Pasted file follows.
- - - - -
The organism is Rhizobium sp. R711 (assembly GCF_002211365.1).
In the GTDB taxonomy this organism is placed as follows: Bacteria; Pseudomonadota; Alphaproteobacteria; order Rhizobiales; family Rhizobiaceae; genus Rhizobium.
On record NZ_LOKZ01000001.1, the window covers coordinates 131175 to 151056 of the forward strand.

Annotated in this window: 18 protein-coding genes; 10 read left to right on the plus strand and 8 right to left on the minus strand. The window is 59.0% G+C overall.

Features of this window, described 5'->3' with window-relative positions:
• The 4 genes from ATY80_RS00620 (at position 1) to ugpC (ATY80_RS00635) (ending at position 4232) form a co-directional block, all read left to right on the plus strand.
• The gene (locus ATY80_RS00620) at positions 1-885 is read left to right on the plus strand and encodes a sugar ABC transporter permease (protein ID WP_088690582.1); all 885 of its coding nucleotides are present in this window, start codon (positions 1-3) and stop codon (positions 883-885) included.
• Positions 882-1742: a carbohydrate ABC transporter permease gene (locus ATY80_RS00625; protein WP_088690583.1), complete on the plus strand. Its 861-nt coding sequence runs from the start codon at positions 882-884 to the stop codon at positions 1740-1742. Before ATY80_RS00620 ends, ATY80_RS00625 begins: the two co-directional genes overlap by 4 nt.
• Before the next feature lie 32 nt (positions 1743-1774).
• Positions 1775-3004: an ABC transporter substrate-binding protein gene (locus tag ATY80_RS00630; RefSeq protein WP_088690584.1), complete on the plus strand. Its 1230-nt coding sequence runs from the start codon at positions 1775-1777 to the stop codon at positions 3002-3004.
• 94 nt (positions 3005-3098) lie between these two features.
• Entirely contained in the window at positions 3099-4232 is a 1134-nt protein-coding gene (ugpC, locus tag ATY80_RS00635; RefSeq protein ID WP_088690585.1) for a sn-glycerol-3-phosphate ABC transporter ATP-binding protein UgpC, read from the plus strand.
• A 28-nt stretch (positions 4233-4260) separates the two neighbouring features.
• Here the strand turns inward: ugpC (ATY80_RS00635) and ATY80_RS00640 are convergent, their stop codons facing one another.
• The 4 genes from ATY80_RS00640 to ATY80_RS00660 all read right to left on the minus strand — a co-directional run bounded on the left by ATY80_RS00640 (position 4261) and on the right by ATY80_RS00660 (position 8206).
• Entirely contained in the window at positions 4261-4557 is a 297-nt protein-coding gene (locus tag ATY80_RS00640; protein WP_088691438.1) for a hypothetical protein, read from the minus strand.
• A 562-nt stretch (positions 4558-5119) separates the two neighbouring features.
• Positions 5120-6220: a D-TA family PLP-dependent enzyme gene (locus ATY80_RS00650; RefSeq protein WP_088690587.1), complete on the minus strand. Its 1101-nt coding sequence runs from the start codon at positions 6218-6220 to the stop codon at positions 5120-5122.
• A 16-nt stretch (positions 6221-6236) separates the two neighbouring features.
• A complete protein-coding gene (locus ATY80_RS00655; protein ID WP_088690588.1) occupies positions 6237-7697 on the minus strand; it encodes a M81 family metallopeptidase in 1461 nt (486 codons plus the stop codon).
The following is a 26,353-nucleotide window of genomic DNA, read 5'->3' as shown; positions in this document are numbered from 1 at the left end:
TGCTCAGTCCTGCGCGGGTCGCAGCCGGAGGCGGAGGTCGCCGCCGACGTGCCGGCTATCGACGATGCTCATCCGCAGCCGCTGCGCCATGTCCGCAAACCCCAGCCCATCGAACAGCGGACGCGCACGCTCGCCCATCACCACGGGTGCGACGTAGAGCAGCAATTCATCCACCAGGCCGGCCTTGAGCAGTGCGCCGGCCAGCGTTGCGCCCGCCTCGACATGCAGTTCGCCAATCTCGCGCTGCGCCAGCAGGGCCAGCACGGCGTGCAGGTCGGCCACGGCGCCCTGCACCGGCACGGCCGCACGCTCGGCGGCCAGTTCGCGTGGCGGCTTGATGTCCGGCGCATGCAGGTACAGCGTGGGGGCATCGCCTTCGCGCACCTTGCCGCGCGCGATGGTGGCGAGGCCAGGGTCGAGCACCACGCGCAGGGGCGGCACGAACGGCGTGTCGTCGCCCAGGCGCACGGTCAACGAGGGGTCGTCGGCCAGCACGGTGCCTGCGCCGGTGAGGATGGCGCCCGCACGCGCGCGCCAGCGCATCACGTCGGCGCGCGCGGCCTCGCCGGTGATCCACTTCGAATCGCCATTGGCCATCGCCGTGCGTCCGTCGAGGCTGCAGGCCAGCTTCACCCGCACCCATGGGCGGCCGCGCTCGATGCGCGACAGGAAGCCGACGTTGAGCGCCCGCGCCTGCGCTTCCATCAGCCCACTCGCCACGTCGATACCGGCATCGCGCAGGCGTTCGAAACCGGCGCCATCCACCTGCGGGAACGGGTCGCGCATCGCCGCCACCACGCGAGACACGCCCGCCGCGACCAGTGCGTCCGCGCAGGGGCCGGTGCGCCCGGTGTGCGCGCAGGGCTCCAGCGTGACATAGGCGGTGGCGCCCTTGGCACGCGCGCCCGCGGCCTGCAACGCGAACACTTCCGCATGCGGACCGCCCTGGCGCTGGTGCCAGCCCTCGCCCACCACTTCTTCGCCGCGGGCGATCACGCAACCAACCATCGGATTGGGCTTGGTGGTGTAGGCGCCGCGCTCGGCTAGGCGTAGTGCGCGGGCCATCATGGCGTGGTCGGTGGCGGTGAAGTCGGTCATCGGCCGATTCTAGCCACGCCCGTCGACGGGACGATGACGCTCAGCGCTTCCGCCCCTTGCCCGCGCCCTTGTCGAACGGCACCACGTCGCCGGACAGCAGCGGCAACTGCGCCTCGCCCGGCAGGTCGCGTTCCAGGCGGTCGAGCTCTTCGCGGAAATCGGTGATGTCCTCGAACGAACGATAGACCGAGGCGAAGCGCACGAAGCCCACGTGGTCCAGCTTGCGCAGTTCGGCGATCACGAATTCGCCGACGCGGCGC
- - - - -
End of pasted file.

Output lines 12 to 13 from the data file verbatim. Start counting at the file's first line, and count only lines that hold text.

• Entirely contained in the window at positions 3099-4232 is a 1134-nt protein-coding gene (ugpC, locus tag ATY80_RS00635; RefSeq protein ID WP_088690585.1) for a sn-glycerol-3-phosphate ABC transporter ATP-binding protein UgpC, read from the plus strand.
• A 28-nt stretch (positions 4233-4260) separates the two neighbouring features.